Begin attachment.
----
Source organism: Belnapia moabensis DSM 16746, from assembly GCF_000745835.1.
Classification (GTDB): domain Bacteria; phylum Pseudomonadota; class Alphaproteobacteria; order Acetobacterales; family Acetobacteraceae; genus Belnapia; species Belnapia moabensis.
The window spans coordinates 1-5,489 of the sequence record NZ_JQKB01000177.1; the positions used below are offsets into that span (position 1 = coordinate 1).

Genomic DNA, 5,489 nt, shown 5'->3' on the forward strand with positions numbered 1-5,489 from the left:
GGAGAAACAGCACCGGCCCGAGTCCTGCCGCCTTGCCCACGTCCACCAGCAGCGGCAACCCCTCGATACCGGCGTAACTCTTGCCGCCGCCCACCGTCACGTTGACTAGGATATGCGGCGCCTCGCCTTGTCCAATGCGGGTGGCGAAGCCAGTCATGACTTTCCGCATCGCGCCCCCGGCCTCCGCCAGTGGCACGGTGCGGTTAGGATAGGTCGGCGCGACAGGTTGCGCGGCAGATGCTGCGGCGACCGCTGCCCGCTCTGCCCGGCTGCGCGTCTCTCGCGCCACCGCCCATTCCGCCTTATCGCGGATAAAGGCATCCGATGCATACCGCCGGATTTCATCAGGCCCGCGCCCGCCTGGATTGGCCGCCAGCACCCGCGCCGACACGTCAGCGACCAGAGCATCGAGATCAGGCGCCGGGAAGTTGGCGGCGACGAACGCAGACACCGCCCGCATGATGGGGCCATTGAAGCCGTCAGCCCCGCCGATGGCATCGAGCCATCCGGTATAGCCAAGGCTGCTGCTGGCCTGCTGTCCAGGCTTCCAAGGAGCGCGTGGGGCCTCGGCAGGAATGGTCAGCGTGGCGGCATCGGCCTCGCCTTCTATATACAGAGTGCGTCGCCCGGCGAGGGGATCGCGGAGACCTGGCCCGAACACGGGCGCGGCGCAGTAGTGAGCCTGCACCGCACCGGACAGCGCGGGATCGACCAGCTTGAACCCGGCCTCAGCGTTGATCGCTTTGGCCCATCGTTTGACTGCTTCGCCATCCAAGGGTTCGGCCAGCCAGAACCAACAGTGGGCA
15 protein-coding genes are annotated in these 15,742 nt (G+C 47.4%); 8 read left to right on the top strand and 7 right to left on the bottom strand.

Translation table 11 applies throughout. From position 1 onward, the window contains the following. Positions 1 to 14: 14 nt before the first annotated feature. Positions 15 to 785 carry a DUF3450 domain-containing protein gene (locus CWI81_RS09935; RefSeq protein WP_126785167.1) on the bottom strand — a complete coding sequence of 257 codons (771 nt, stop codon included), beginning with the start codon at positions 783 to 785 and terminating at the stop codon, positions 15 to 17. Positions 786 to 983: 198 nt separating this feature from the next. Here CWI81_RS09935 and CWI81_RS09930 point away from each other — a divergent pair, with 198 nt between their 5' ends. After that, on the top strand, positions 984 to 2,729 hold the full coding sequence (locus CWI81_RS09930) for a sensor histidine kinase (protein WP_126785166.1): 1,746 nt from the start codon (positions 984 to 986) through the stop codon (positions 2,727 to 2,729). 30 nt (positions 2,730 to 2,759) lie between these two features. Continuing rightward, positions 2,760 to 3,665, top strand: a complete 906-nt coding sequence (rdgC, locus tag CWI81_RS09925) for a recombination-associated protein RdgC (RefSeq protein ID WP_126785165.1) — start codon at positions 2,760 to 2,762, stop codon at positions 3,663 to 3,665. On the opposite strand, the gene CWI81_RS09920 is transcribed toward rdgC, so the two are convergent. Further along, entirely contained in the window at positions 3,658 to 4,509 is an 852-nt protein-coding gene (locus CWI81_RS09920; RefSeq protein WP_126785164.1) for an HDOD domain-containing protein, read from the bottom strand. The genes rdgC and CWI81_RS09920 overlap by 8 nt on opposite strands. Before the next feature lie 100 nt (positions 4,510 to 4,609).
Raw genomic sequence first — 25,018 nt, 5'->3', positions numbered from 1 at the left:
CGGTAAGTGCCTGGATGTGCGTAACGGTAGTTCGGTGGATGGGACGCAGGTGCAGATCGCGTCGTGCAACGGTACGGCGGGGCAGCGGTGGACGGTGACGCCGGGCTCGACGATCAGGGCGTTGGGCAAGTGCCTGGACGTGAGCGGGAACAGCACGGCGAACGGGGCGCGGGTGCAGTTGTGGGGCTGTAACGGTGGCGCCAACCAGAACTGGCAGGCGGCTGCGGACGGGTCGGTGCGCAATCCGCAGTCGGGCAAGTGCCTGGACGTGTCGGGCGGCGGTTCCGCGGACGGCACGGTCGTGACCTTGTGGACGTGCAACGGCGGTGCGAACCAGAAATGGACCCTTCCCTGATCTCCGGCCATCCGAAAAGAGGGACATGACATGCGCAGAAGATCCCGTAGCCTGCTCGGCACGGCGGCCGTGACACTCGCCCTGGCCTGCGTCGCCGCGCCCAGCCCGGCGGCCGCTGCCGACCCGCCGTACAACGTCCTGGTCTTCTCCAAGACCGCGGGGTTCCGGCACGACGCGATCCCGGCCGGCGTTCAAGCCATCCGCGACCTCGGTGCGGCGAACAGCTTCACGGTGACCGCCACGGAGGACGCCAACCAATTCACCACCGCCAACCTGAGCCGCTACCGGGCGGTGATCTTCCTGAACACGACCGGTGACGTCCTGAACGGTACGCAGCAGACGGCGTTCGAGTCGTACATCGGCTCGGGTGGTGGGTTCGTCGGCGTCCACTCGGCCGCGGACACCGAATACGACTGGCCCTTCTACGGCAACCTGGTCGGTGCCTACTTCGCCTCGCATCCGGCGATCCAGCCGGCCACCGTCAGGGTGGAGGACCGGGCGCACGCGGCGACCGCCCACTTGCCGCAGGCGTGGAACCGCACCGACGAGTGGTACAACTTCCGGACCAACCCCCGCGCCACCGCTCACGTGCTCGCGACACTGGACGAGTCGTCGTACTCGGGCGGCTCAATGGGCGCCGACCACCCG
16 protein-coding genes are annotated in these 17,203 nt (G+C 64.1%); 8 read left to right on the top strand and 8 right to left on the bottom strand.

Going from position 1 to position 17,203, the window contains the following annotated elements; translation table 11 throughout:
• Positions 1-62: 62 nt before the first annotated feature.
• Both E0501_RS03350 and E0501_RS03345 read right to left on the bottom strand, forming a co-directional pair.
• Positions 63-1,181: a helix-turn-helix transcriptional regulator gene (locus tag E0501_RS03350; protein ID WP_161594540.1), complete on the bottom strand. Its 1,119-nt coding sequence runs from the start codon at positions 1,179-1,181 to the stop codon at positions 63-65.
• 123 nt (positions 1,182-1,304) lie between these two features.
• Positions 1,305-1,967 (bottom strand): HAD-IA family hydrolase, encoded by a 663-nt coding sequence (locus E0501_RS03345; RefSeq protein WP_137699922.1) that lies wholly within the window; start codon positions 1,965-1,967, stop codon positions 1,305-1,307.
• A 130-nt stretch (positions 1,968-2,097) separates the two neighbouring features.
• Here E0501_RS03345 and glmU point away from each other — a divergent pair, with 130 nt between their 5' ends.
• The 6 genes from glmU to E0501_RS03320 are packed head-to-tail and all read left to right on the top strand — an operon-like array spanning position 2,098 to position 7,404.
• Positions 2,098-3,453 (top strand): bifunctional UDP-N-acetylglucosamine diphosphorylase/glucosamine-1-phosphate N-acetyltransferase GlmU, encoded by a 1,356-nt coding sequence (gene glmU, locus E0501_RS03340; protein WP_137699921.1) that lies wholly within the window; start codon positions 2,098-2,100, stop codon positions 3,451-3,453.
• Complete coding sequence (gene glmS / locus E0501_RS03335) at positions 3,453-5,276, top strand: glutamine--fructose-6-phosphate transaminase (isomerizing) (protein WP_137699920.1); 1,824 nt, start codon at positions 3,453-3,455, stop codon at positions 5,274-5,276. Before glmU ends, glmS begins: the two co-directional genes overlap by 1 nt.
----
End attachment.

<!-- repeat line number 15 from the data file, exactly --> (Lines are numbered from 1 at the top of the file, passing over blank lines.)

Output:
• 123 nt (positions 1,182-1,304) lie between these two features.